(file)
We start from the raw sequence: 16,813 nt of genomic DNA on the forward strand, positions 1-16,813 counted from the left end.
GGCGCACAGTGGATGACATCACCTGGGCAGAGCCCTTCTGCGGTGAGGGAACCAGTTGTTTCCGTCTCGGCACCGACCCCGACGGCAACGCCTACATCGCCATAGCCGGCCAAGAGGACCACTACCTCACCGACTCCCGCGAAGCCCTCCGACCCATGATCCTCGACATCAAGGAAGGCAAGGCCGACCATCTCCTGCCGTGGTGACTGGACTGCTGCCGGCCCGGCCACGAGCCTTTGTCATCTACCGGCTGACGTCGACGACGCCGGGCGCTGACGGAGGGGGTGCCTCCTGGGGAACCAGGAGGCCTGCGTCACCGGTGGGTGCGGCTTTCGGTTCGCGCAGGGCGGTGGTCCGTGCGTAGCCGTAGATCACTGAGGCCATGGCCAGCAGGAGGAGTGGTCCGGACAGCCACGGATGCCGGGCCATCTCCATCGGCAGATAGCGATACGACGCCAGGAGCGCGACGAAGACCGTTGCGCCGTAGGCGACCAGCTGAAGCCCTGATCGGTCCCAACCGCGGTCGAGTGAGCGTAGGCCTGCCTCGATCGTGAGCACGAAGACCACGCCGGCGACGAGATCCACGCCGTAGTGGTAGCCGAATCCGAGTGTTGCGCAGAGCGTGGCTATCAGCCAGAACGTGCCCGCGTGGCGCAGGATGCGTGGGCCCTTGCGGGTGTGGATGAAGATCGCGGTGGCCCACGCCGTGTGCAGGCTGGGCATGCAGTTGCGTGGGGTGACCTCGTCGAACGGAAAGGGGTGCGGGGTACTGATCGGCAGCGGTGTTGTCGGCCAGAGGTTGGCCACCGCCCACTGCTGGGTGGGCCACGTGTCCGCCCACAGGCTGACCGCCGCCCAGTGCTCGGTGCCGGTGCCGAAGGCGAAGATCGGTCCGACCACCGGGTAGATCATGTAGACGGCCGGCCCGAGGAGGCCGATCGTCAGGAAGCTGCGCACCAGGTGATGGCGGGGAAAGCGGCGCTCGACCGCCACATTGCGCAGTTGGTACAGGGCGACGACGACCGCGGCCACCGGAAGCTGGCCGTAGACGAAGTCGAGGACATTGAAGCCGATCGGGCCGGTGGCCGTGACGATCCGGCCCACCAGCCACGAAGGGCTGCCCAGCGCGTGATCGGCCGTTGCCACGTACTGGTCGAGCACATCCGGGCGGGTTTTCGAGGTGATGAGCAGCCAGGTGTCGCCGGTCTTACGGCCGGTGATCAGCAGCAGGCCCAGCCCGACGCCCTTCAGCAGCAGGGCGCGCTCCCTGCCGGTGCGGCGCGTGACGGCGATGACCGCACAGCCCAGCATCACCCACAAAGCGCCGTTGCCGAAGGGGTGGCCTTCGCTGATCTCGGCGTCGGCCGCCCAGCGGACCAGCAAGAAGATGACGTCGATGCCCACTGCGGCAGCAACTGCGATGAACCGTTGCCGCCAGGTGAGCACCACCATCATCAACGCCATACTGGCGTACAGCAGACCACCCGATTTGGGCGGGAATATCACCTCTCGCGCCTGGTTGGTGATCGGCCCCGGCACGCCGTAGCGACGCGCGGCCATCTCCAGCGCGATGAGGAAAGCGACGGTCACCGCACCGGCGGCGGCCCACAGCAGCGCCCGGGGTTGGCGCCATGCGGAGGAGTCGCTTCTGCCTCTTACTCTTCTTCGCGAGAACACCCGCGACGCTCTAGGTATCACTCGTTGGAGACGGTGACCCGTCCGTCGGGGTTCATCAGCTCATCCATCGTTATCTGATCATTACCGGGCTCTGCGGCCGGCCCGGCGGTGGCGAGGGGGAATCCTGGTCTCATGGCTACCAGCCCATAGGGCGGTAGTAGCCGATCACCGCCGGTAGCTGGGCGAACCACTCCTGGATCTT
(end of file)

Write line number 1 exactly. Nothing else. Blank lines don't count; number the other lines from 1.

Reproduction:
We start from the raw sequence: 16,813 nt of genomic DNA on the forward strand, positions 1-16,813 counted from the left end.